Library of Congress


The Library of Congress > Teachers > Classroom Materials > Collection Connections > Civil War Maps
Field of Gettysburg, July 1st, 2nd & 3rd, 1863 Prepared by T. Ditterline.

[Detail] Field of Gettysburg, July 1st, 2nd & 3rd, 1863

Historical Comprehension

From Civil War Maps students can gain an historical comprehension of what life in America was like in the 1860s. For example, students can search on battlefield or the names of battles and see where the battles were fought. They can look at roadways and deduce that traveling by foot or by horse were the common means of transportation. They can also search on railroad to see how trains may have aided in the transport of goods. Even the means of drafting the maps - by hand with pen or pencil -indicate the printing techniques available.

From these maps students also have the opportunity to comprehend what the typical soldier encountered during the Civil War. What types of fortifications are indicated on the maps? What was the climate for the regions where most fighting occurred? Were soldiers able to shoot from behind trees in forests? Or were there battles out in open fields? What buildings would a soldier find if his troop entered a town?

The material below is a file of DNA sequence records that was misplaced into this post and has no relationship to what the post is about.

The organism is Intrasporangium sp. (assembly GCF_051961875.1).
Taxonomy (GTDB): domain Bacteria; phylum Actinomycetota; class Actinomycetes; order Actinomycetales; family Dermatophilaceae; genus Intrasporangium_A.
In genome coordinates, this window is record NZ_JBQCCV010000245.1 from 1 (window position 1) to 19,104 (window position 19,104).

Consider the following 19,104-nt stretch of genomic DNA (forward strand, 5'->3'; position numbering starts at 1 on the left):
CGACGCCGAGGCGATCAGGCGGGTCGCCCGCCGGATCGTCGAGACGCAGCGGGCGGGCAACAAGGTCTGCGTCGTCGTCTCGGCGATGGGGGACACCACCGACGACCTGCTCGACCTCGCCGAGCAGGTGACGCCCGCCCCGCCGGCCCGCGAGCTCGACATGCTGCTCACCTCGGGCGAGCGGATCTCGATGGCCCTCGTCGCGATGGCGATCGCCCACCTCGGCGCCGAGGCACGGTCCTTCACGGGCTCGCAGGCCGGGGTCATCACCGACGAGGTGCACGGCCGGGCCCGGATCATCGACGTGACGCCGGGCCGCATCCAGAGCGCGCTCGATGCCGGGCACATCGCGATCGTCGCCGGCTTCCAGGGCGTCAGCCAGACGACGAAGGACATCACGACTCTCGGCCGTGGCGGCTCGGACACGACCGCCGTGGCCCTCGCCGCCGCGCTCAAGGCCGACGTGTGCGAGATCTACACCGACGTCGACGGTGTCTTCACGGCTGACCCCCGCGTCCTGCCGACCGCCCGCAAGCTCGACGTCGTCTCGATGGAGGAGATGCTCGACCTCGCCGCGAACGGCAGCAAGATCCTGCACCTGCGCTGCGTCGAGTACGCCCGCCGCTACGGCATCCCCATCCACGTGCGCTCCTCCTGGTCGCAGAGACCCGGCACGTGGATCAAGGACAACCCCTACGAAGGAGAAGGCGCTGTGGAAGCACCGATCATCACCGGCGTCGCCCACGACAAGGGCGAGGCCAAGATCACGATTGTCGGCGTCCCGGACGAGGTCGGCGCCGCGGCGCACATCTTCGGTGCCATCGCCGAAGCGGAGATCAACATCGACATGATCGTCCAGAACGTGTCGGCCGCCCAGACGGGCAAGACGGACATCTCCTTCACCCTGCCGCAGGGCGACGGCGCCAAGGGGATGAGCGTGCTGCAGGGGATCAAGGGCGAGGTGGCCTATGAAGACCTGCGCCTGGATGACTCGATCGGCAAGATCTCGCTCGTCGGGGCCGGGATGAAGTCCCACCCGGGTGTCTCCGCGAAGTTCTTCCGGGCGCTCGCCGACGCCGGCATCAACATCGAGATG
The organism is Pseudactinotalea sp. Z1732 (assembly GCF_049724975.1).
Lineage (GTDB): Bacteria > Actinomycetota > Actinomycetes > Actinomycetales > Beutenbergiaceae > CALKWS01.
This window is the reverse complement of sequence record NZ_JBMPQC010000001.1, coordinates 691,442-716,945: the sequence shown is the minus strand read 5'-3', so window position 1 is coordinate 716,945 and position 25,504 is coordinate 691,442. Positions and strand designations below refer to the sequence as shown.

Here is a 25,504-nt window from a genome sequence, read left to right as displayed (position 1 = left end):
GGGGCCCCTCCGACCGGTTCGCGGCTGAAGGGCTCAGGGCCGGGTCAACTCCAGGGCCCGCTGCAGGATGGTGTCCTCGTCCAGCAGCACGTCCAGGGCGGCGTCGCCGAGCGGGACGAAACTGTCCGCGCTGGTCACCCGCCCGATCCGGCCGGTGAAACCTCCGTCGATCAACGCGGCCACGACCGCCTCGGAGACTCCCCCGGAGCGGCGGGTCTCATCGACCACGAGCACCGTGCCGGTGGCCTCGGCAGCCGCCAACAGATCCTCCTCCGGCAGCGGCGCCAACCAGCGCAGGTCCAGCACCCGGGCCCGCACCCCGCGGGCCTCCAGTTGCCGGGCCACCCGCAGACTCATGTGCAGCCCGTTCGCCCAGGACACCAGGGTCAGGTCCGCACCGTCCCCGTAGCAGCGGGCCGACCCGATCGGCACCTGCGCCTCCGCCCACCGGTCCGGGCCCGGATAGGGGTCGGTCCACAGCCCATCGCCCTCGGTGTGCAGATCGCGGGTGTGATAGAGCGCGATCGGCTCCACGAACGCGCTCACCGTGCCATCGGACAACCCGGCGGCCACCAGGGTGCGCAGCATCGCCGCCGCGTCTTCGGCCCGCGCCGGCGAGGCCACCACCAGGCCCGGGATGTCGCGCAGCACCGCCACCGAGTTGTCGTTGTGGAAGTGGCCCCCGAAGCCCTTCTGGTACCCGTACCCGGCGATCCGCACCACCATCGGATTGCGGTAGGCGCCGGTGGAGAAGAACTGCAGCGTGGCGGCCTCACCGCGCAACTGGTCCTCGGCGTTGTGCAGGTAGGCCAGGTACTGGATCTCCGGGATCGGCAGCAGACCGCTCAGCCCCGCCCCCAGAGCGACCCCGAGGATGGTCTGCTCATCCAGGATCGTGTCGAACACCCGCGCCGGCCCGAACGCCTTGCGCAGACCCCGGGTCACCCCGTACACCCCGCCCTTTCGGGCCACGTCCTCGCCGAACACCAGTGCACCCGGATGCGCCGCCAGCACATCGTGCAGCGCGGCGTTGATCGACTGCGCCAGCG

To further their comprehension of life at this time period, students can browse the photographs in Civil War Photographs looking for evidence of clothing worn and technology available. They can also search on Civil War in the following text-based collections for related narratives and then search in Civil War Maps on the names of towns and battles discussed in these narratives.